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Corporate Tax Guide: Israel


The information is valid for the entire country except where indicated. For example, in the case of Malaysia, Labuan is part of Malaysia but has a special tax regime, so this is noted.
Israel – entire country.
The corporate tax rate shown is the typical corporate tax rate that a domestic corporation owned by non-resident persons would pay. The tax rate does not include withholding tax on dividends, but does include a distribution tax shown separately if applicable. Certain countries have a low corporate tax rate, but charge an additional tax when a dividend is distributed. Because this tax is paid by the corporation, and not deducted from the amount of the dividend itself, it is not a dividend withholding tax. As a result, it typically cannot be reduced by an international tax treaty.
24% - 2017.
The basis of taxation for a corporation will typically be one of:
  • World income (i.e. income from all sources)
  • Territorial (i.e. only income from within the jurisdiction)
  • Territorial and remittance (income earned within the jurisdiction and income remitted into the jurisdiction)
Other basis of taxation are possible, and, if applicable, they are noted.
Israeli Corporation: world income.
Foreign Corporation: Israel-sourced income.
Where non-resident corporation carries on business in a country, business profits may be subject to corporate tax. In addition, a branch profits tax may apply in lieu of dividend withholding tax. This branch profits tax applies to the after tax profits, typically at a fixed percentage. An international tax treaty may reduce the rate of branch profits tax, typically to the rate provided for dividend withholding.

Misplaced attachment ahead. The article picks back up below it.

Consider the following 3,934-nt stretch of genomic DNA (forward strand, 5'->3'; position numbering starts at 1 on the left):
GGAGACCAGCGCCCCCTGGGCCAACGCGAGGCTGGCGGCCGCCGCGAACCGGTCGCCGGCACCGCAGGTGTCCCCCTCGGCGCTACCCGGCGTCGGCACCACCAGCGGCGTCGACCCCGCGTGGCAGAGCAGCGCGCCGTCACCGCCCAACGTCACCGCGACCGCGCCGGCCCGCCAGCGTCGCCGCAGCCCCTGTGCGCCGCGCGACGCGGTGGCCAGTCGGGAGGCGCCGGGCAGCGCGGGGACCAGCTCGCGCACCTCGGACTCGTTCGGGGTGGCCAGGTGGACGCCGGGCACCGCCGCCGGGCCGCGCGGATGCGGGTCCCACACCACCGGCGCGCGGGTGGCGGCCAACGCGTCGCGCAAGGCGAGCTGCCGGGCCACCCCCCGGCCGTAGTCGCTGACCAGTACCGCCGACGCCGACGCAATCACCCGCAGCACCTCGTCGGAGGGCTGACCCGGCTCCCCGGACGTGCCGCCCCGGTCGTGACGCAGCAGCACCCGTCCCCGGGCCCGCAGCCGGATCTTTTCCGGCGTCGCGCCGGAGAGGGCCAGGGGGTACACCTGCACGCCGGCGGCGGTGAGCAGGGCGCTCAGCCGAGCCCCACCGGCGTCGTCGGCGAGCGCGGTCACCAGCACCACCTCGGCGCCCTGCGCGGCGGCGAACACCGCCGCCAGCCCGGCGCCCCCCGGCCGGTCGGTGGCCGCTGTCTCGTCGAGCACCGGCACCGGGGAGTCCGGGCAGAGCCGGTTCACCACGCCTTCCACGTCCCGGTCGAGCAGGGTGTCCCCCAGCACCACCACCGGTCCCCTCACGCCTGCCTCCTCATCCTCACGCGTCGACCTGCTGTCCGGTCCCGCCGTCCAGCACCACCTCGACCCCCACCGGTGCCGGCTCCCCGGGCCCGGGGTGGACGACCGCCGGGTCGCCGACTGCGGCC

There is no branch profit tax in Israel.
The common forms of business entity are noted. In addition, the entities which are flow through entities for U.S. tax purposes are indicated.
Corporation, Partnership, Limited Partnership, Trust, Trust Holding Company, Pass Through Companies.
Capital gains may be fully taxed, partially taxed or not at all. In certain countries, an exemption, called the participation exemption, will apply to exempt from tax a capital gain from disposition of a substantial holding of shares of a subsidiary. Where a participation exemption is applicable, it is noted together with a summary of the main conditions.
24% - 2017.
Certain countries allow group taxation, otherwise known as consolidated tax filing. Here the tax returns of a group of corporations in the country may be combined together, which can be useful. If group taxation is permitted, it is noted along with the main conditions.
Consolidated tax returns are not allowed under Israeli law; an exception applies, however, in the case of an Israeli-resident “industrial” company or a company that is a holding company of industrial companies.
Countries offer various kinds of special exemptions and incentives. Examples are a reduced tax rate, a tax holiday, a tax credit on the purchase of equipment, special accelerated deductions for deprecation, incentives for R&D, and various others. Here the major items are noted.
  • Reduced tax rate: Under the Encouragement of Capital Investments Law, corporations deemed as preferred or technological enterprises are entitled to reduced tax rates and other incentives.
  • Tax Holiday: Election year, 10-year benefit period for new immigrants/returning residents, foreign resident tax exemption upon sale of shares, subject to certain conditions.
  • Special Depreciation: Accelerated depreciation for certain assets used in the production of “preferred income”, acquired goodwill may be depreciated for a ten-year period, and know-how may be depreciated for an eight-year period. Investments in start-up companies may be subject to special, preferred deduction rules.
  • R&D: May be deducted immediately, subject to the approval of the OCS (otherwise may be deducted over a three-year period).